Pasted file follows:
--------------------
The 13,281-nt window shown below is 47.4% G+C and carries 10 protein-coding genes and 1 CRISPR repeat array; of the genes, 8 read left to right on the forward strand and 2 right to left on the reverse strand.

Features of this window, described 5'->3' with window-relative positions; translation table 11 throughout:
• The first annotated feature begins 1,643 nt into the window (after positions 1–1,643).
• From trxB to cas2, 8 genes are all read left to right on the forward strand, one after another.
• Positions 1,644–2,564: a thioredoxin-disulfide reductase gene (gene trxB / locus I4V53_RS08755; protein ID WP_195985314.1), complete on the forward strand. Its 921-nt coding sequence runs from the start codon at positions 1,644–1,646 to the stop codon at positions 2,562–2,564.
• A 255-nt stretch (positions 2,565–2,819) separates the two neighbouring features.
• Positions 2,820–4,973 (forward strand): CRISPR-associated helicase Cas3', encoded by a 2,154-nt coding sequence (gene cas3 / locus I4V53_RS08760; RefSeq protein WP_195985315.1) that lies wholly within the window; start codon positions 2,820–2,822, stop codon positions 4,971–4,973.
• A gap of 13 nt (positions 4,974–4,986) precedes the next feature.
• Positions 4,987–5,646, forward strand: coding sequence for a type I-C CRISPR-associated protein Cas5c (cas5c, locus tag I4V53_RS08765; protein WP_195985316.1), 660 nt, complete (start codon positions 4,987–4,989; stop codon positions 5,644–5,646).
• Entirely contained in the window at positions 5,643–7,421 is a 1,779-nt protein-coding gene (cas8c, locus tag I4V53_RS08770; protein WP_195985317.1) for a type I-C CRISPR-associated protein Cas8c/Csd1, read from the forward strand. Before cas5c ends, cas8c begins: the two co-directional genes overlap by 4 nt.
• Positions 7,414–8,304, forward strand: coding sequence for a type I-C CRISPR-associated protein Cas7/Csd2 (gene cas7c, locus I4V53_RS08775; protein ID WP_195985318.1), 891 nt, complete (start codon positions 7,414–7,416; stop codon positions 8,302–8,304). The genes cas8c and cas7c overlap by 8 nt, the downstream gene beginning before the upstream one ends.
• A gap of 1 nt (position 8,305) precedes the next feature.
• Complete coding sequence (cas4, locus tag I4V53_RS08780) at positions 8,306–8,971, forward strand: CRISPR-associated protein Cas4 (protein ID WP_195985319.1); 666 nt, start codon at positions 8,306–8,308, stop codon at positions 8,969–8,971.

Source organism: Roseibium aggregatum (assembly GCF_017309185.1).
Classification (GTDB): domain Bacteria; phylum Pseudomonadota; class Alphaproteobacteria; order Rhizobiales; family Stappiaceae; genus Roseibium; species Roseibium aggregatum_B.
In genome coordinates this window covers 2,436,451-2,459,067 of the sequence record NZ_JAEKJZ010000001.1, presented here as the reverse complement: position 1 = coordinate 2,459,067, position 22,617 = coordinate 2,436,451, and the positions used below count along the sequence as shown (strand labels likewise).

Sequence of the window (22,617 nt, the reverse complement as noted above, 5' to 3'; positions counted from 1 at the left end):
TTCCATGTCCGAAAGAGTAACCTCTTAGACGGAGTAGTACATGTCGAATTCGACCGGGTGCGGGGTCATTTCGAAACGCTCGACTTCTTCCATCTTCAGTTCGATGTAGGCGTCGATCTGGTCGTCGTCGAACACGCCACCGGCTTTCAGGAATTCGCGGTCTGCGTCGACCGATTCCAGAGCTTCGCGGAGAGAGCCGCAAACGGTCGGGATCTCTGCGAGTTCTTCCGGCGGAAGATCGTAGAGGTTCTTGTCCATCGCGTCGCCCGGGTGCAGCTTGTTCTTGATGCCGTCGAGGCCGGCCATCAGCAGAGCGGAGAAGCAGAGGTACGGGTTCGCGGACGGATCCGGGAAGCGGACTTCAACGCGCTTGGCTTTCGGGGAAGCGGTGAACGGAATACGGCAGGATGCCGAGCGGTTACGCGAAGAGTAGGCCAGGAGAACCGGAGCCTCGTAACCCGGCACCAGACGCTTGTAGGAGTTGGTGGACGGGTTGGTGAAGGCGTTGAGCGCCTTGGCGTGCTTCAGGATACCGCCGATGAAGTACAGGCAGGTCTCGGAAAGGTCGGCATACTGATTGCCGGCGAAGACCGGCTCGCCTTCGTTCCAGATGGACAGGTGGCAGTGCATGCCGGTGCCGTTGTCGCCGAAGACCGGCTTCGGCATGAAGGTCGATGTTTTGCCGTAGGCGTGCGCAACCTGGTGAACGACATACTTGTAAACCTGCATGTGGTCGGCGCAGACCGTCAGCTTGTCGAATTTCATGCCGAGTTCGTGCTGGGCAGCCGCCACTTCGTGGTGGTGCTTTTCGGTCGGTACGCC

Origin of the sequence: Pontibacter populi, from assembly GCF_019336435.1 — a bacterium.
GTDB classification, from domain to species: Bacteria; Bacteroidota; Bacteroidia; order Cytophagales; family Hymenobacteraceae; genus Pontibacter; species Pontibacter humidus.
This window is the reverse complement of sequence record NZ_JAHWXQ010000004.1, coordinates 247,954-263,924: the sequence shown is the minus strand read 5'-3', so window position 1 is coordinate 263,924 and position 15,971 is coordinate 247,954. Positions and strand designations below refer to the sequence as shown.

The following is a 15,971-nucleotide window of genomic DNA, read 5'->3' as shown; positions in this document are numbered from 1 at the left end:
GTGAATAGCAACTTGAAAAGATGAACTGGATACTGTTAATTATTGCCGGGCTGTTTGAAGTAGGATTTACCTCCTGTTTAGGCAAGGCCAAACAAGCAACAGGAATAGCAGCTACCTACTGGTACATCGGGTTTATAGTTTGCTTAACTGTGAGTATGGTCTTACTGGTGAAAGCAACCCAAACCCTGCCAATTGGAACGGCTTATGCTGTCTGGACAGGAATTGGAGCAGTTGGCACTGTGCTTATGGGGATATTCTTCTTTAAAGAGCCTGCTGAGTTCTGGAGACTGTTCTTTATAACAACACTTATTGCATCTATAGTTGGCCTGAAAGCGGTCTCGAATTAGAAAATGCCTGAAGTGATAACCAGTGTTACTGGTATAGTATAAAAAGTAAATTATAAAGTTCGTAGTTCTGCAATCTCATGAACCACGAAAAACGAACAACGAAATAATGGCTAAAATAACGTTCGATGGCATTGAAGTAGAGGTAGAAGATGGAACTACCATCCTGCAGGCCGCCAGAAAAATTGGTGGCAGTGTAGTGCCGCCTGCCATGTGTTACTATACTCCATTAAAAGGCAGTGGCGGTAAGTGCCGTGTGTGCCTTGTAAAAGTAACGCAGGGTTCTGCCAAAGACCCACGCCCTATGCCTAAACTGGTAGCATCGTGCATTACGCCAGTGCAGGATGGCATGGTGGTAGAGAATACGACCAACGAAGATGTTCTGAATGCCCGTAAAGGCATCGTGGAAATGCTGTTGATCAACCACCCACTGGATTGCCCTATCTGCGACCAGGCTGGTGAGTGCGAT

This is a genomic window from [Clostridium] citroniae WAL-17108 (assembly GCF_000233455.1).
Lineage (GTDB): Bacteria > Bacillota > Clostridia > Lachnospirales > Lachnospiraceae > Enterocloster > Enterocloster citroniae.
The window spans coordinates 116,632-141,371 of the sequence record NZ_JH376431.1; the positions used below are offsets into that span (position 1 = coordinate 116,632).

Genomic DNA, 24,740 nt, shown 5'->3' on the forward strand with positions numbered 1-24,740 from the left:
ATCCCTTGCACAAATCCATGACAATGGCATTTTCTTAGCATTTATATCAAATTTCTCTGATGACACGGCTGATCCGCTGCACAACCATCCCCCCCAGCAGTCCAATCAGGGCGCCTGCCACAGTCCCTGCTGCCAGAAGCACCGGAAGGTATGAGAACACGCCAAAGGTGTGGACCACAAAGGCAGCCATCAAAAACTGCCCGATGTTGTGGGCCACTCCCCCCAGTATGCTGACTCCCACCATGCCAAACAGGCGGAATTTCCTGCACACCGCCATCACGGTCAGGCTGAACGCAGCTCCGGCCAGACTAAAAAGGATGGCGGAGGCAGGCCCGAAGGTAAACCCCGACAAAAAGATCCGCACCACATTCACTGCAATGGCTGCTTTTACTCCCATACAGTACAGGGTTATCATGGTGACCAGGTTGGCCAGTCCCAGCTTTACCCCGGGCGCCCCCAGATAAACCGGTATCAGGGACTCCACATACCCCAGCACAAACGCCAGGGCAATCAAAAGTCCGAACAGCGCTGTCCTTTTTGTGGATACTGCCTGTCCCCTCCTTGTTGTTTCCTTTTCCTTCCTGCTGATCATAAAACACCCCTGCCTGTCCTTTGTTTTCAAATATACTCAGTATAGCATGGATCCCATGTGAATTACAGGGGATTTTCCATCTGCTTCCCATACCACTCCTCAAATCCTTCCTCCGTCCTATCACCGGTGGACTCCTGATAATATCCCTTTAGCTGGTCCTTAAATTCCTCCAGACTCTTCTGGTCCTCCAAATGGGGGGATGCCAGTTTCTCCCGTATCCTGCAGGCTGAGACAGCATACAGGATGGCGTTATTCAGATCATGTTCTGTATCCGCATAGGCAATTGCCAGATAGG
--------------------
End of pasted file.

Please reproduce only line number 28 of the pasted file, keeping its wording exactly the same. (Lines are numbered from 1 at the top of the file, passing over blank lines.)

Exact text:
ATCCCTTGCACAAATCCATGACAATGGCATTTTCTTAGCATTTATATCAAATTTCTCTGATGACACGGCTGATCCGCTGCACAACCATCCCCCCCAGCAGTCCAATCAGGGCGCCTGCCACAGTCCCTGCTGCCAGAAGCACCGGAAGGTATGAGAACACGCCAAAGGTGTGGACCACAAAGGCAGCCATCAAAAACTGCCCGATGTTGTGGGCCACTCCCCCCAGTATGCTGACTCCCACCATGCCAAACAGGCGGAATTTCCTGCACACCGCCATCACGGTCAGGCTGAACGCAGCTCCGGCCAGACTAAAAAGGATGGCGGAGGCAGGCCCGAAGGTAAACCCCGACAAAAAGATCCGCACCACATTCACTGCAATGGCTGCTTTTACTCCCATACAGTACAGGGTTATCATGGTGACCAGGTTGGCCAGTCCCAGCTTTACCCCGGGCGCCCCCAGATAAACCGGTATCAGGGACTCCACATACCCCAGCACAAACGCCAGGGCAATCAAAAGTCCGAACAGCGCTGTCCTTTTTGTGGATACTGCCTGTCCCCTCCTTGTTGTTTCCTTTTCCTTCCTGCTGATCATAAAACACCCCTGCCTGTCCTTTGTTTTCAAATATACTCAGTATAGCATGGATCCCATGTGAATTACAGGGGATTTTCCATCTGCTTCCCATACCACTCCTCAAATCCTTCCTCCGTCCTATCACCGGTGGACTCCTGATAATATCCCTTTAGCTGGTCCTTAAATTCCTCCAGACTCTTCTGGTCCTCCAAATGGGGGGATGCCAGTTTCTCCCGTATCCTGCAGGCTGAGACAGCATACAGGATGGCGTTATTCAGATCATGTTCTGTATCCGCATAGGCAATTGCCAGATAGG